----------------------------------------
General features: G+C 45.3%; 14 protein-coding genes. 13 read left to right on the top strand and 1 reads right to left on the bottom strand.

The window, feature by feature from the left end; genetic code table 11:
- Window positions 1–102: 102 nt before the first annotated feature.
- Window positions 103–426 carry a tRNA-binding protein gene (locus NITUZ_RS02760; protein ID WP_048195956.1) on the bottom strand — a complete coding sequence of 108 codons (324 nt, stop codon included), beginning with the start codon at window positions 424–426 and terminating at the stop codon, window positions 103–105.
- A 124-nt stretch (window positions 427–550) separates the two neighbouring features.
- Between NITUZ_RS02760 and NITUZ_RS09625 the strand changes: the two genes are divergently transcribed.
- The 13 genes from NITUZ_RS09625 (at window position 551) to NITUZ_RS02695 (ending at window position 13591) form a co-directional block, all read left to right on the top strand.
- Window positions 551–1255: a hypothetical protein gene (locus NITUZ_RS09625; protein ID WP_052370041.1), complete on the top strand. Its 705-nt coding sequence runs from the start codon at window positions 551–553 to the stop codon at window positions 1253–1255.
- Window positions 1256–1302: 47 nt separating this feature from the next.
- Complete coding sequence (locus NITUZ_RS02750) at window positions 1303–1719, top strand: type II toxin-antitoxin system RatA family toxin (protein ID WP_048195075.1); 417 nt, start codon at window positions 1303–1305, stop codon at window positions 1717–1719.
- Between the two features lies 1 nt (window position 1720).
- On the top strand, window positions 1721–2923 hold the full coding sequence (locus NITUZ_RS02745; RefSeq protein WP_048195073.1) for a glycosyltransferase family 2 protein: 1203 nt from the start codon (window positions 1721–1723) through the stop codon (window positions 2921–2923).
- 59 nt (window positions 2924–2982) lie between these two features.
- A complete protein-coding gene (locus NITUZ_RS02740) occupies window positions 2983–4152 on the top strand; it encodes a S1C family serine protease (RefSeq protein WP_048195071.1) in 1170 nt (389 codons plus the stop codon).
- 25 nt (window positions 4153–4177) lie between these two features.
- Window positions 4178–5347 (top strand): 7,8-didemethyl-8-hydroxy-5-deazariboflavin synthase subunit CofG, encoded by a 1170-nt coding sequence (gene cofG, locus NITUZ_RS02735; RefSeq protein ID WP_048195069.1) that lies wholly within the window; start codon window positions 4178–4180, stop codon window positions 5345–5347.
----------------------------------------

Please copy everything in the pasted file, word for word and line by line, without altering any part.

General features: G+C 45.3%; 14 protein-coding genes. 13 read left to right on the top strand and 1 reads right to left on the bottom strand.

The window, feature by feature from the left end; genetic code table 11:
- Window positions 1–102: 102 nt before the first annotated feature.
- Window positions 103–426 carry a tRNA-binding protein gene (locus NITUZ_RS02760; protein ID WP_048195956.1) on the bottom strand — a complete coding sequence of 108 codons (324 nt, stop codon included), beginning with the start codon at window positions 424–426 and terminating at the stop codon, window positions 103–105.
- A 124-nt stretch (window positions 427–550) separates the two neighbouring features.
- Between NITUZ_RS02760 and NITUZ_RS09625 the strand changes: the two genes are divergently transcribed.
- The 13 genes from NITUZ_RS09625 (at window position 551) to NITUZ_RS02695 (ending at window position 13591) form a co-directional block, all read left to right on the top strand.
- Window positions 551–1255: a hypothetical protein gene (locus NITUZ_RS09625; protein ID WP_052370041.1), complete on the top strand. Its 705-nt coding sequence runs from the start codon at window positions 551–553 to the stop codon at window positions 1253–1255.
- Window positions 1256–1302: 47 nt separating this feature from the next.
- Complete coding sequence (locus NITUZ_RS02750) at window positions 1303–1719, top strand: type II toxin-antitoxin system RatA family toxin (protein ID WP_048195075.1); 417 nt, start codon at window positions 1303–1305, stop codon at window positions 1717–1719.
- Between the two features lies 1 nt (window position 1720).
- On the top strand, window positions 1721–2923 hold the full coding sequence (locus NITUZ_RS02745; RefSeq protein WP_048195073.1) for a glycosyltransferase family 2 protein: 1203 nt from the start codon (window positions 1721–1723) through the stop codon (window positions 2921–2923).
- 59 nt (window positions 2924–2982) lie between these two features.
- A complete protein-coding gene (locus NITUZ_RS02740) occupies window positions 2983–4152 on the top strand; it encodes a S1C family serine protease (RefSeq protein WP_048195071.1) in 1170 nt (389 codons plus the stop codon).
- 25 nt (window positions 4153–4177) lie between these two features.
- Window positions 4178–5347 (top strand): 7,8-didemethyl-8-hydroxy-5-deazariboflavin synthase subunit CofG, encoded by a 1170-nt coding sequence (gene cofG, locus NITUZ_RS02735; RefSeq protein ID WP_048195069.1) that lies wholly within the window; start codon window positions 4178–4180, stop codon window positions 5345–5347.